To be Sustainable, Home Care Needs to Make a Living
Sustainability of home care providers is self-evidently a good thing, particularly if we want excellent continuity and quality of care. The Central and local government, commissioning bodies and the CQC, CSSIW and Care Inspectorate all seek to create a sustainable marketplace for home care providers. They recognise the link between sustainability, the care that individuals receive, and meeting challenges such as delayed transfer of care.
Sustainability throws up issues for all players in this marketplace. The backdrop, naturally, is tighter budgets and increasing demand. Commissioners may be clear about what they feel they are able to afford (take the budget and divide it by the number of hours that need to be delivered). But what does that mean for home care providers?
To be sustainable, a care provider must have an adequate number of appropriately trained and experienced staff. They must also be able to hold onto those people. They need to have the money to pay staff and other costs, and enough left to invest in training, equipment and to repay investors.
Life would be simple if care providers could continually drive cost out of their business to arrive at an hourly charge that that commissioners could easily sustain (that word again). But, for many, there is little left to cut.
The full costs that contract rates have to meet include the following:
- Cost per employee
- Travel time costs
- Travel costs
- Holiday pay, NI, pension, sickness etc
- General administration overheads, Insurance, Registration fees
- Cost of capital (eg interest, dividends etc)
Are contract rates realistic? The number of local authority contracts handed back by care providers suggests that often they are not. Can the rates being paid allow providers to pay staff fairly so that they are motivated and retained?
What does home care really cost?
UKHCA recently calculated the ‘price’ of an hour of home care at £16.70. But even at this level providing a home care service in a particular area might not be sustainable.
The calculation assumes a mix of National Minimum Wage (NMW) and National Living Wage (NLW) rates of pay. For some providers, the mix may be different. The NLW rates apply to over 25s. So if local care needs demand more experienced care workers the provider’s costs may be higher.
In some areas, younger people are less available for the workforce and relatively more workers will be on the higher NLW rate. Local living and wage costs are likely to be relatively high and recruitment and retention may be difficult at NMW/NLW rates.
There are many factors that could make the £16.70 rate unsustainable. The pay rates used in the calculation are basic, with no uplift for specialist skills or antisocial hours. In areas where travel times between appointments are significant, higher rates may also be needed.
The more you know about the demographic and economic factors affecting an area the more accurately you can calculate sustainable rates for contracting and brokerage of care.
Care Providers need to make a surplus
The profit margin allowed for in the calculation is 3% of the sales value, which is probably a bare minimum for sustainability. Even if the provider is a not-for-profit organisation they need to generate a surplus. A surplus helps the care provider invest in training and equipment, meet obligations to investors and create reserves that can mitigate uneven cash flow.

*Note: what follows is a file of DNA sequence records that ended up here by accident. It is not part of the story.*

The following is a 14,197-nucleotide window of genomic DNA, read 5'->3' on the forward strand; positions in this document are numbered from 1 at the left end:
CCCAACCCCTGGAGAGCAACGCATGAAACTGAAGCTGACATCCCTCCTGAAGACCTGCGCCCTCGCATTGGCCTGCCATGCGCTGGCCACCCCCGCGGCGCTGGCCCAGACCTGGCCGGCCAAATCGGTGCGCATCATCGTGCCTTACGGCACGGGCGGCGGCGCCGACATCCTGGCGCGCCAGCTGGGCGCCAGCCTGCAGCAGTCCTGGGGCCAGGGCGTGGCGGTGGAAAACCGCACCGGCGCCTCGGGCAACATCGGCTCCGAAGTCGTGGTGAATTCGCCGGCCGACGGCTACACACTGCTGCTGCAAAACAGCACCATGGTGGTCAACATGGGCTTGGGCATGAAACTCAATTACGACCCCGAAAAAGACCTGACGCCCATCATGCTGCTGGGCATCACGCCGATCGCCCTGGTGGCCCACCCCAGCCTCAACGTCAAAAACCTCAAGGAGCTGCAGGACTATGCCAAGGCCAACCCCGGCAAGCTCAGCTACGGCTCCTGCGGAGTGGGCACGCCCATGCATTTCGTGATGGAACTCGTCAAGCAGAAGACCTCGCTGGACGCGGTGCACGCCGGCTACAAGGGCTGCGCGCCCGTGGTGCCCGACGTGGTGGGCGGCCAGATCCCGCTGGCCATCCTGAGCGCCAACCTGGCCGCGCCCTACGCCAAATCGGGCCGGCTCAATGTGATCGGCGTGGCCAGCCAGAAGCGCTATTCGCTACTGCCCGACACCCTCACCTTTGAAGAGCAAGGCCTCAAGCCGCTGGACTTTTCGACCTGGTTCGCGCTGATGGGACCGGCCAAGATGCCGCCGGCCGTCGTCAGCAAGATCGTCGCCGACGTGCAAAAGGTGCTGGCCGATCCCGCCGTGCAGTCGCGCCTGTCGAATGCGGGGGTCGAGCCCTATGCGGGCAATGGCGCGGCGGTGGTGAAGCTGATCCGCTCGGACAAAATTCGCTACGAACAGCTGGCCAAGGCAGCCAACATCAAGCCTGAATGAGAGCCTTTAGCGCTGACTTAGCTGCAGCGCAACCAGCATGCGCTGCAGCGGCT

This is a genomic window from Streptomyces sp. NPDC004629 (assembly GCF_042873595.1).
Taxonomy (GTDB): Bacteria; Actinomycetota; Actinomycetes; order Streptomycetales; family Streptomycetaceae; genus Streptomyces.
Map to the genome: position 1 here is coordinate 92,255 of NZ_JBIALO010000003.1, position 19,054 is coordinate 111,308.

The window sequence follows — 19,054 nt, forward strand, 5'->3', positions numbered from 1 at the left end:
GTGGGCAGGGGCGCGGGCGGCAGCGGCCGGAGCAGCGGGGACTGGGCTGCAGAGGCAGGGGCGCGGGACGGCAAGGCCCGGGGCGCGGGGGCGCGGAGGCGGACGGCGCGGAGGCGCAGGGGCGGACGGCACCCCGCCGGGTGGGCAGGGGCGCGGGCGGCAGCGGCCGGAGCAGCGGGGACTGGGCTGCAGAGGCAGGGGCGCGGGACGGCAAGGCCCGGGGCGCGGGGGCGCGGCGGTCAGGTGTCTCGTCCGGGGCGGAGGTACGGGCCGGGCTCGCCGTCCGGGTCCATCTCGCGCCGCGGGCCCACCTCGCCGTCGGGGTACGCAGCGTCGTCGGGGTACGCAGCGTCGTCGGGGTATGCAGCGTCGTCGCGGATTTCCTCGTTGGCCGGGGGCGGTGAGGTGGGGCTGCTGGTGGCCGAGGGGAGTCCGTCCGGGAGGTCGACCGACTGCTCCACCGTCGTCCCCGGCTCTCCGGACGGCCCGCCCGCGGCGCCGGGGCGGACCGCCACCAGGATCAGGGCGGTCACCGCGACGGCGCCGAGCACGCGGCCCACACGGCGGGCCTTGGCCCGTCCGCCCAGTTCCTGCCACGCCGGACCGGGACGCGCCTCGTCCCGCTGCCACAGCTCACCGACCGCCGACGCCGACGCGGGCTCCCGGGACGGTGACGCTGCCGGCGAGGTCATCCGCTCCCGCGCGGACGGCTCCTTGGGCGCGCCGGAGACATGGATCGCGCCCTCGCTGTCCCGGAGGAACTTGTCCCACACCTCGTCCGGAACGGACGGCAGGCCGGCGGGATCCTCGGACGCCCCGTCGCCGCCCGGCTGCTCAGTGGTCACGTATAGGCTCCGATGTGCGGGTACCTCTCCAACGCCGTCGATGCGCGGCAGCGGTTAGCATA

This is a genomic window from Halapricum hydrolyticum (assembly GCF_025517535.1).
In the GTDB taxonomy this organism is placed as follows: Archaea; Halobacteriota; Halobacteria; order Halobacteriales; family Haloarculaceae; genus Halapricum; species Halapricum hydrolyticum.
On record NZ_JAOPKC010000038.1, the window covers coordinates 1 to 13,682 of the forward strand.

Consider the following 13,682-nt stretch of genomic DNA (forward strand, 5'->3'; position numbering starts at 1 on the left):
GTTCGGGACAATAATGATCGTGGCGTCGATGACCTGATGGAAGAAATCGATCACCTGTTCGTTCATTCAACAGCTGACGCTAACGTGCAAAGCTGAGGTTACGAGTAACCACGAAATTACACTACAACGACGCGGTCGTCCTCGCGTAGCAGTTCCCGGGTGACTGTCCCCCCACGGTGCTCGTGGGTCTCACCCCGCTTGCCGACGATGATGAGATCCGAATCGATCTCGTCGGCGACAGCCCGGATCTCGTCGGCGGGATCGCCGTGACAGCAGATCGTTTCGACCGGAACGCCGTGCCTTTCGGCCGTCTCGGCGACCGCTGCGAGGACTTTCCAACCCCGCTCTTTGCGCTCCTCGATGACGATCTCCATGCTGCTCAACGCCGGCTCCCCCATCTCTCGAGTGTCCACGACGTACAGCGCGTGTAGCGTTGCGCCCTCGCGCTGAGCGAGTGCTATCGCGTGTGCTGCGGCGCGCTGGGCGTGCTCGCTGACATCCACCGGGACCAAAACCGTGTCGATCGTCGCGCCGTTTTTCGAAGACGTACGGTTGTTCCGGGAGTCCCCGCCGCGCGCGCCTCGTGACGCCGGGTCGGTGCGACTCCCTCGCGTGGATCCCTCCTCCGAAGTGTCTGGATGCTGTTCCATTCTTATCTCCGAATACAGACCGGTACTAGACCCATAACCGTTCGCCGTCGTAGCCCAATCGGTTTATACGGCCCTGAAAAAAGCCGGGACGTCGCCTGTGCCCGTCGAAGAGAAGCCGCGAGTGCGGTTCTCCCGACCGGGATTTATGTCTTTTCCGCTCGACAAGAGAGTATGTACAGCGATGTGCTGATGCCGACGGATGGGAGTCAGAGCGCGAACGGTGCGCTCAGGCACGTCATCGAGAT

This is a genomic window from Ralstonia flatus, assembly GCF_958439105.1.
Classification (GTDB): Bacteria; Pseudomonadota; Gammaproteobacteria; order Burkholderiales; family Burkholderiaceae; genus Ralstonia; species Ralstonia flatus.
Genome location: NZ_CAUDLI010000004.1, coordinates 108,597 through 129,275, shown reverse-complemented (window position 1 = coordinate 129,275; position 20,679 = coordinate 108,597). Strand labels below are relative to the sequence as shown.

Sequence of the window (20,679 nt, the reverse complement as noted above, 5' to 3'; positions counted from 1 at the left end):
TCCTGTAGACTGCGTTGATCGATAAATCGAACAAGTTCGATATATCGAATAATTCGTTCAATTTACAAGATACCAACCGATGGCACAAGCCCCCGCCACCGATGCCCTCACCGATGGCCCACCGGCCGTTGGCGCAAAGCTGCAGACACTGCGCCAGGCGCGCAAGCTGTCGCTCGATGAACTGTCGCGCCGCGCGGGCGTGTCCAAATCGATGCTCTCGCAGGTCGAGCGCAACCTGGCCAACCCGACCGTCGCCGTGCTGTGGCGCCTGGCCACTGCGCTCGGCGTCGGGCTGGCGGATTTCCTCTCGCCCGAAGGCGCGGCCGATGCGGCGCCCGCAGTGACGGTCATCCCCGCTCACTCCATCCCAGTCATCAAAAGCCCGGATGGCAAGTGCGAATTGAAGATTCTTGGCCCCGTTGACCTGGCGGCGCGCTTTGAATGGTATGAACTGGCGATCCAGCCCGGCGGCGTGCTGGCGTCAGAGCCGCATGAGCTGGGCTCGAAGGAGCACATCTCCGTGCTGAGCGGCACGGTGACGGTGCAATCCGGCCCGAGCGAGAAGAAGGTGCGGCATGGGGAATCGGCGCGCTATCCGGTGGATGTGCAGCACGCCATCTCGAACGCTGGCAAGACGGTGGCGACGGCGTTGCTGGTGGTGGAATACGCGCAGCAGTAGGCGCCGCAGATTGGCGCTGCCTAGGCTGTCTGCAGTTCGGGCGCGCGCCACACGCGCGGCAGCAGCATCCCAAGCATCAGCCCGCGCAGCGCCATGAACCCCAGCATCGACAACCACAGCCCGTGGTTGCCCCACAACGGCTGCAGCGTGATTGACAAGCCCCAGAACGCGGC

Don’t assume that size equates to stability. Margins are low in some large providers. Could you manage if one of these fail?
The importance of cash
Cash flow is critical for any business. Even where large numbers of care staff are on zero hours contracts the business has fixed operating costs that need to be paid. Delays in awarding contracts or late payment of invoices are issues that few smaller care providers (and some larger ones) have the financial reserves to withstand.
Efficiency in the contracting, billing and payment process will improve cash flows and help with sustainability. If there is a dispute over a particular service or charge this should be dealt with in isolation rather than affect all payments to the provider.
Who carries the risk?
Longer-term contracts are clearly better for care providers. Block contracts place risk with commissioners in case of voids, while spot contracts give little security of revenue to the care providers. Finding the right balance isn’t always easy but an efficient commissioning and eBrokerage solution will help to address this issue in a way that is fair to care providers, commissioners, and taxpayers.
Open book accounting models will help improve commissioners’ understanding of the economic circumstances in which care providers operate. Again, efficient and uniform data flows linking staff costs, travel costs and overheads to billing will help establish what sustainability really looks like.
Sustainability isn’t a simple issue. To develop solutions that work for the long-term we need better quality data and more widespread use of efficient mechanisms for commissioning, brokerage and reporting, such as those provided by the CareForIT integrated commissioning and care management platform. Let’s work together to identify the issues and provide solutions to a sustainable home care model.